It was a cold, blustery and damp day in Montpelier Vermont. It was a day to stay home by the fire or the woodstove if you are susceptible to the weather.
Not if you are Karl Berry of Burlington, Vermont. I met Karl as he was sitting near the back of the rally in a folding chair… this fine looking black man whose hands flashed with Native American silver as he talked. I learned that he is a published author of short stories and a poet, and he gifted us with a recitation of his poem “Motherly Love”… in his strong, musical voice overlaid with the cadences of good jazz. We found out that he’s an MS victim. He was sitting down because his hips hurt a bit.
As we wandered on, we looked back and his friend had joined him and he was doubled over with the pain… a few minutes later an ambulance arrived to take him to the hospital.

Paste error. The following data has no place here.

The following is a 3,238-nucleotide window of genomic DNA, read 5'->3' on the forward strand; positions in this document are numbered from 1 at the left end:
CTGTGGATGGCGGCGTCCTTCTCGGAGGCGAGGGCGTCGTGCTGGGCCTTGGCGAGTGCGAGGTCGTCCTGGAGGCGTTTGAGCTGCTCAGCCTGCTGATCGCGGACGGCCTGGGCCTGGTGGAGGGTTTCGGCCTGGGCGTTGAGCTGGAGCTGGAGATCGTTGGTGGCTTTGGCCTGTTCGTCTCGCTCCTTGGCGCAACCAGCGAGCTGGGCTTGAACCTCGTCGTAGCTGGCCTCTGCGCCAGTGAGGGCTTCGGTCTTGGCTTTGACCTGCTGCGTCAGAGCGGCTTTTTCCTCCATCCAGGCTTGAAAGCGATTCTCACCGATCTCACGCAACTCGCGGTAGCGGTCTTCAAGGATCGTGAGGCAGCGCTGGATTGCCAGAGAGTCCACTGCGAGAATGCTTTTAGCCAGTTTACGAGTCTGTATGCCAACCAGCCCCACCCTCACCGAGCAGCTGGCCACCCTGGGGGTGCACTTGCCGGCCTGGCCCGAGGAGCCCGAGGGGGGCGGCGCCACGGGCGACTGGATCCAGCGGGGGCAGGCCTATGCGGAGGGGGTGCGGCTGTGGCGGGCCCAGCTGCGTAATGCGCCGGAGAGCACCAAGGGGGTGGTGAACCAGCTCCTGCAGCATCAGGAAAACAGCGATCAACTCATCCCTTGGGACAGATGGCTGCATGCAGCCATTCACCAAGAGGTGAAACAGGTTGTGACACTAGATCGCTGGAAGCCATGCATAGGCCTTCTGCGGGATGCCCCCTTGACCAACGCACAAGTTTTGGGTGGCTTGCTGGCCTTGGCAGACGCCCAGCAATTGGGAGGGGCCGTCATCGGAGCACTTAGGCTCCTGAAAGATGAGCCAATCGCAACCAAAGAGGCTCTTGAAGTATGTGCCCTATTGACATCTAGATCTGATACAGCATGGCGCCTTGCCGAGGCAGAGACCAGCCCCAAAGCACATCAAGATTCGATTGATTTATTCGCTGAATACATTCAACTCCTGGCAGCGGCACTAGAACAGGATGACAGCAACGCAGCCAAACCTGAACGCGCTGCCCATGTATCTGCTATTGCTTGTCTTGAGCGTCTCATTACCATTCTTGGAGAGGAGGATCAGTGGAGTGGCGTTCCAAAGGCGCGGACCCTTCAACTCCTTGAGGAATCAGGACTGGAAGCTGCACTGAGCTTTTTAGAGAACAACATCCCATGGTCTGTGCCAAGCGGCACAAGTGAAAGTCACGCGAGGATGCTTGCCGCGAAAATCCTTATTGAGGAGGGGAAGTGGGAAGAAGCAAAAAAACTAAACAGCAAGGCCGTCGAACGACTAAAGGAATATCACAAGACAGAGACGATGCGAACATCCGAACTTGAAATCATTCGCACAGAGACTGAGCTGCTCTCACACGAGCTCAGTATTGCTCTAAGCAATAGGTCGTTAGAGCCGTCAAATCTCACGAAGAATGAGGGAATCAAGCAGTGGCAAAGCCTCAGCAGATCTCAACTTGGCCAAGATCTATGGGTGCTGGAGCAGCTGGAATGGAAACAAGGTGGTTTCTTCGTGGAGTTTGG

Karl had come to the rally, driving down from Burlington, in that crappy weather, knowing that he would probably wind up in excruciating pain. Why had he done this? Why had several hundred people shown up for this event, toting their babies and oxygen tanks?
The rally was organized by the folks at the Vermont Workers Center, and featured our Senator Bernie Sanders and Bill McKibben , a leading author and activist on climate change issues, as the keynote speakers.
People started gathering at City Hall around 11:00 am. There were the marshals with their yellow armbands, simple pieces of yellow cotton with “Marshal” written on them with magic marker. There was a tent set up where people could pick up “Put People First” and “Healthcare is a Human Right” signs for the march to the State Capital. There were suits and dreadlocks, wheelchairs and dogs, white-hairs and babies. The drumming started off with a single drummer, Chimie Bangaura of Guinea, West Africa, setting up the rhythm on his djembe. Mac Cox of Ripton Vermont joined him, sliding into perfect syncopation on his djembe. A few moments later Dave Dunie of Bolton Vermont added his “voice”, bringing a brassier note with his snare drum. I’ve seen this sort of thing before, where drummers, who have never played together before, come together randomly at some outdoor event and just start to rock the house. It’s amazing.